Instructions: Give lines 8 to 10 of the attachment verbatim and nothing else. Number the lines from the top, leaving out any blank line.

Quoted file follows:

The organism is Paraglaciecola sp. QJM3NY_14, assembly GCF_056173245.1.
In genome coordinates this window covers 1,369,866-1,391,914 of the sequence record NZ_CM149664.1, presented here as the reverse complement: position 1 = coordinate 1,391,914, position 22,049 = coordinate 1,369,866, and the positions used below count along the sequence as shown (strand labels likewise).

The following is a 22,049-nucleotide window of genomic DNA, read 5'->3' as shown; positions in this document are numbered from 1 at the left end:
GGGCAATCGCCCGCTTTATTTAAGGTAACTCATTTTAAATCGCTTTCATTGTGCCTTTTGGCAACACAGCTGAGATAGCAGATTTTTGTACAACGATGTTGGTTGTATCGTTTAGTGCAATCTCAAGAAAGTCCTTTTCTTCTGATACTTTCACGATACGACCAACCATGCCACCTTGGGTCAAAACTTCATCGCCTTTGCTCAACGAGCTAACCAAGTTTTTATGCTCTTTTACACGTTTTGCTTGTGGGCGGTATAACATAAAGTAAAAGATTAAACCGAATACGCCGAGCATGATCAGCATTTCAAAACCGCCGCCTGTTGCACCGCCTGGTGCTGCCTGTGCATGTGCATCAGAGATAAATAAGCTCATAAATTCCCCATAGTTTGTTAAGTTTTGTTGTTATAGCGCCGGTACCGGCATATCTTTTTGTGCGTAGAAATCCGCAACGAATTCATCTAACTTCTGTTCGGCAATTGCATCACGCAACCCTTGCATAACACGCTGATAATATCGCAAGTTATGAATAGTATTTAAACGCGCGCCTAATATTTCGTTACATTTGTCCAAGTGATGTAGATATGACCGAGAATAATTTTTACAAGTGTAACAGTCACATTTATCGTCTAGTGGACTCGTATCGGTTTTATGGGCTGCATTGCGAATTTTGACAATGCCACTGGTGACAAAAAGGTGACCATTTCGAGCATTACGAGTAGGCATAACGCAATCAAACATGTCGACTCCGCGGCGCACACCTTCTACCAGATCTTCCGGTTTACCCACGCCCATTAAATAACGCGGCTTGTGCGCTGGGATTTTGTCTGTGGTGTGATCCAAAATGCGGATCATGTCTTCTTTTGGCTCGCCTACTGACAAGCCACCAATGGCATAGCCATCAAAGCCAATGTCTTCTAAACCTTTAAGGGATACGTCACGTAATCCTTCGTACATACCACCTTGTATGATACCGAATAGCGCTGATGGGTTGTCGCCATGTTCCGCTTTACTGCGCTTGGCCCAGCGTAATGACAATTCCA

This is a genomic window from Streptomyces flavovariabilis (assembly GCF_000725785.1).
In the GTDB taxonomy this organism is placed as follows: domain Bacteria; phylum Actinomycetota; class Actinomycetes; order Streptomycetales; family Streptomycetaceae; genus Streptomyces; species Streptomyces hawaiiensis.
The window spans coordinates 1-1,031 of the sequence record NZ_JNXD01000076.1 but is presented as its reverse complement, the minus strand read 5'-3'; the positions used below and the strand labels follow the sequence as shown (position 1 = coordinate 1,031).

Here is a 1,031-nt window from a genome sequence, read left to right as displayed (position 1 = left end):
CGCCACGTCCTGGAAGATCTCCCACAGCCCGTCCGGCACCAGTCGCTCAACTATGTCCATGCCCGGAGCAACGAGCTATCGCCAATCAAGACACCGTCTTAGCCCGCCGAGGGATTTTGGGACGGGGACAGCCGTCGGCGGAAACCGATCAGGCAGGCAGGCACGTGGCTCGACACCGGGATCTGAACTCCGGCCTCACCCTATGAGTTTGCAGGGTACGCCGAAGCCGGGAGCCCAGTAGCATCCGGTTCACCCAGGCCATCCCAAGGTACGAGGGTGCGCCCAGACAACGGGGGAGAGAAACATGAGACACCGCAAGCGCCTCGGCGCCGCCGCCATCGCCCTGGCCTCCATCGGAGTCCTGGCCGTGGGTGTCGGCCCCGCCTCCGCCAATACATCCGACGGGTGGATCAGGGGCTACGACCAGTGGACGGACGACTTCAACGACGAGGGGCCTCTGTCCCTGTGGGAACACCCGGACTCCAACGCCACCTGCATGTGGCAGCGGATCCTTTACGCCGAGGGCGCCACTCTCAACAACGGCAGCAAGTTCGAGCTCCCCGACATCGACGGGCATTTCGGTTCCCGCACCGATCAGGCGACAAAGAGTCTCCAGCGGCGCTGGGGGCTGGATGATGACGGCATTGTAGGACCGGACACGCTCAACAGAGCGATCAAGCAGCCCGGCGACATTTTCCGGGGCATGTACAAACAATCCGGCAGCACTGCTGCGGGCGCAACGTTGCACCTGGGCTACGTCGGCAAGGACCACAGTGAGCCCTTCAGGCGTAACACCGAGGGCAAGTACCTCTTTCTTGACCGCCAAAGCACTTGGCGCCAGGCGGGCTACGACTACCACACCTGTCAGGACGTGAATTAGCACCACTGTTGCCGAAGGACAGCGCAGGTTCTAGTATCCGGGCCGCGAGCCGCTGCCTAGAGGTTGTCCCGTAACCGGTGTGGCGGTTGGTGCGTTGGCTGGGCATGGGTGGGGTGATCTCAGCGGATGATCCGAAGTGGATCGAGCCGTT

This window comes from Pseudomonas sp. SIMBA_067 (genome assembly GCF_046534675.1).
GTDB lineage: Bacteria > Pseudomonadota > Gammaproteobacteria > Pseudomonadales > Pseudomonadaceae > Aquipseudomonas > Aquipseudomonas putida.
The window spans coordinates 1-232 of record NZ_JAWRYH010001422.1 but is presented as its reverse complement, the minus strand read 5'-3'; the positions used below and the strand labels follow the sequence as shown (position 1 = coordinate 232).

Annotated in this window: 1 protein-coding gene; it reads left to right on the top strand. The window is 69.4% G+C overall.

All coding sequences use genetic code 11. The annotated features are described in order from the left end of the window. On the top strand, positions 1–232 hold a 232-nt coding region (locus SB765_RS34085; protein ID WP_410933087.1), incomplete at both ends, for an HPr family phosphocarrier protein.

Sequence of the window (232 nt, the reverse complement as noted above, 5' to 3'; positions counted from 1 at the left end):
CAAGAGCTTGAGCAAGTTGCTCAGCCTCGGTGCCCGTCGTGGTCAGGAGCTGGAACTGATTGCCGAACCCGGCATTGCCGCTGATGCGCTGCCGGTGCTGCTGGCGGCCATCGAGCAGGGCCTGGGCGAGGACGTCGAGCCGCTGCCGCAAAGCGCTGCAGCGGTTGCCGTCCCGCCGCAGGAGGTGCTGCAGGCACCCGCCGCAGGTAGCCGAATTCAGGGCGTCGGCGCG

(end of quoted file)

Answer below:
Here is a 1,031-nt window from a genome sequence, read left to right as displayed (position 1 = left end):
CGCCACGTCCTGGAAGATCTCCCACAGCCCGTCCGGCACCAGTCGCTCAACTATGTCCATGCCCGGAGCAACGAGCTATCGCCAATCAAGACACCGTCTTAGCCCGCCGAGGGATTTTGGGACGGGGACAGCCGTCGGCGGAAACCGATCAGGCAGGCAGGCACGTGGCTCGACACCGGGATCTGAACTCCGGCCTCACCCTATGAGTTTGCAGGGTACGCCGAAGCCGGGAGCCCAGTAGCATCCGGTTCACCCAGGCCATCCCAAGGTACGAGGGTGCGCCCAGACAACGGGGGAGAGAAACATGAGACACCGCAAGCGCCTCGGCGCCGCCGCCATCGCCCTGGCCTCCATCGGAGTCCTGGCCGTGGGTGTCGGCCCCGCCTCCGCCAATACATCCGACGGGTGGATCAGGGGCTACGACCAGTGGACGGACGACTTCAACGACGAGGGGCCTCTGTCCCTGTGGGAACACCCGGACTCCAACGCCACCTGCATGTGGCAGCGGATCCTTTACGCCGAGGGCGCCACTCTCAACAACGGCAGCAAGTTCGAGCTCCCCGACATCGACGGGCATTTCGGTTCCCGCACCGATCAGGCGACAAAGAGTCTCCAGCGGCGCTGGGGGCTGGATGATGACGGCATTGTAGGACCGGACACGCTCAACAGAGCGATCAAGCAGCCCGGCGACATTTTCCGGGGCATGTACAAACAATCCGGCAGCACTGCTGCGGGCGCAACGTTGCACCTGGGCTACGTCGGCAAGGACCACAGTGAGCCCTTCAGGCGTAACACCGAGGGCAAGTACCTCTTTCTTGACCGCCAAAGCACTTGGCGCCAGGCGGGCTACGACTACCACACCTGTCAGGACGTGAATTAGCACCACTGTTGCCGAAGGACAGCGCAGGTTCTAGTATCCGGGCCGCGAGCCGCTGCCTAGAGGTTGTCCCGTAACCGGTGTGGCGGTTGGTGCGTTGGCTGGGCATGGGTGGGGTGATCTCAGCGGATGATCCGAAGTGGATCGAGCCGTT

This window comes from Pseudomonas sp. SIMBA_067 (genome assembly GCF_046534675.1).